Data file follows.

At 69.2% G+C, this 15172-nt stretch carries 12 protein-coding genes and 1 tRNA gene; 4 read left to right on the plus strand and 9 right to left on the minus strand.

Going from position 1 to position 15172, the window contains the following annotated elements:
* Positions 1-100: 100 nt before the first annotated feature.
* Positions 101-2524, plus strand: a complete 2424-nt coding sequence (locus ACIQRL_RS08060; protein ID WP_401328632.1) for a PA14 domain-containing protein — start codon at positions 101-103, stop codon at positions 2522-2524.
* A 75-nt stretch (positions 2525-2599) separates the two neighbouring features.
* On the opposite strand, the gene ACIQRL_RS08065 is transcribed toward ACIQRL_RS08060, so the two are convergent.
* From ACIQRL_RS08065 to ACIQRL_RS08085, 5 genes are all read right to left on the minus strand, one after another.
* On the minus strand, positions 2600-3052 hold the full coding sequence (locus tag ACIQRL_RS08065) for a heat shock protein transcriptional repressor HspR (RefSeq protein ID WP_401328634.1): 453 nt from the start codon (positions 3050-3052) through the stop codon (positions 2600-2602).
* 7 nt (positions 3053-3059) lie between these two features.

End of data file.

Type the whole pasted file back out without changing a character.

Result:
At 69.2% G+C, this 15172-nt stretch carries 12 protein-coding genes and 1 tRNA gene; 4 read left to right on the plus strand and 9 right to left on the minus strand.

Going from position 1 to position 15172, the window contains the following annotated elements:
* Positions 1-100: 100 nt before the first annotated feature.
* Positions 101-2524, plus strand: a complete 2424-nt coding sequence (locus ACIQRL_RS08060; protein ID WP_401328632.1) for a PA14 domain-containing protein — start codon at positions 101-103, stop codon at positions 2522-2524.
* A 75-nt stretch (positions 2525-2599) separates the two neighbouring features.
* On the opposite strand, the gene ACIQRL_RS08065 is transcribed toward ACIQRL_RS08060, so the two are convergent.
* From ACIQRL_RS08065 to ACIQRL_RS08085, 5 genes are all read right to left on the minus strand, one after another.
* On the minus strand, positions 2600-3052 hold the full coding sequence (locus tag ACIQRL_RS08065) for a heat shock protein transcriptional repressor HspR (RefSeq protein ID WP_401328634.1): 453 nt from the start codon (positions 3050-3052) through the stop codon (positions 2600-2602).
* 7 nt (positions 3053-3059) lie between these two features.